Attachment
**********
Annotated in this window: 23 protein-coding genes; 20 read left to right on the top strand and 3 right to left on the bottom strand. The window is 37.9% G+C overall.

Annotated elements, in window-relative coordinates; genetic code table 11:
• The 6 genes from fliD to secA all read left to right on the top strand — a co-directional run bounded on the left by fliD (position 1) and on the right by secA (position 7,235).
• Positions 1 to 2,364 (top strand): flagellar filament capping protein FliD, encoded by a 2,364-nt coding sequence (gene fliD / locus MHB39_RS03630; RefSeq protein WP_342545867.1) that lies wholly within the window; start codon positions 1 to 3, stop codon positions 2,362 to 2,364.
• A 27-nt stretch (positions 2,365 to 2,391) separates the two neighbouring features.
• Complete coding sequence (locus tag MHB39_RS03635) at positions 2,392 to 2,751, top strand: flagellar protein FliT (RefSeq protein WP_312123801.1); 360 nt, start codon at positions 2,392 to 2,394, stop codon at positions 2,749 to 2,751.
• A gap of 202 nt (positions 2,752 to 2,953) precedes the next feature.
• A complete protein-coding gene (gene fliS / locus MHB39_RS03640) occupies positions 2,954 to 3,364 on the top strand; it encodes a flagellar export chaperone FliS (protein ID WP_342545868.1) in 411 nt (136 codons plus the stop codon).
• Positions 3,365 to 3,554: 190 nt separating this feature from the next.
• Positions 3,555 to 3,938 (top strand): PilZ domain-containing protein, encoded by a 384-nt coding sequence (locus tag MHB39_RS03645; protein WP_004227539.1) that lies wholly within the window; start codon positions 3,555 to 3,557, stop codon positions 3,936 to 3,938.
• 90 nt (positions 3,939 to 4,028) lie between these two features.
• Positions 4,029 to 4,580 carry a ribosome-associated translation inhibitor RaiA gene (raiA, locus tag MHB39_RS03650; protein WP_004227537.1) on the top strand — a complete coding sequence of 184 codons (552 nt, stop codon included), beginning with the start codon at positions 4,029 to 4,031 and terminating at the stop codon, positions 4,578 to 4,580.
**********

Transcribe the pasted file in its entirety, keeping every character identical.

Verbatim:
Annotated in this window: 23 protein-coding genes; 20 read left to right on the top strand and 3 right to left on the bottom strand. The window is 37.9% G+C overall.

Annotated elements, in window-relative coordinates; genetic code table 11:
• The 6 genes from fliD to secA all read left to right on the top strand — a co-directional run bounded on the left by fliD (position 1) and on the right by secA (position 7,235).
• Positions 1 to 2,364 (top strand): flagellar filament capping protein FliD, encoded by a 2,364-nt coding sequence (gene fliD / locus MHB39_RS03630; RefSeq protein WP_342545867.1) that lies wholly within the window; start codon positions 1 to 3, stop codon positions 2,362 to 2,364.
• A 27-nt stretch (positions 2,365 to 2,391) separates the two neighbouring features.
• Complete coding sequence (locus tag MHB39_RS03635) at positions 2,392 to 2,751, top strand: flagellar protein FliT (RefSeq protein WP_312123801.1); 360 nt, start codon at positions 2,392 to 2,394, stop codon at positions 2,749 to 2,751.
• A gap of 202 nt (positions 2,752 to 2,953) precedes the next feature.
• A complete protein-coding gene (gene fliS / locus MHB39_RS03640) occupies positions 2,954 to 3,364 on the top strand; it encodes a flagellar export chaperone FliS (protein ID WP_342545868.1) in 411 nt (136 codons plus the stop codon).
• Positions 3,365 to 3,554: 190 nt separating this feature from the next.
• Positions 3,555 to 3,938 (top strand): PilZ domain-containing protein, encoded by a 384-nt coding sequence (locus tag MHB39_RS03645; protein WP_004227539.1) that lies wholly within the window; start codon positions 3,555 to 3,557, stop codon positions 3,936 to 3,938.
• 90 nt (positions 3,939 to 4,028) lie between these two features.
• Positions 4,029 to 4,580 carry a ribosome-associated translation inhibitor RaiA gene (raiA, locus tag MHB39_RS03650; protein WP_004227537.1) on the top strand — a complete coding sequence of 184 codons (552 nt, stop codon included), beginning with the start codon at positions 4,029 to 4,031 and terminating at the stop codon, positions 4,578 to 4,580.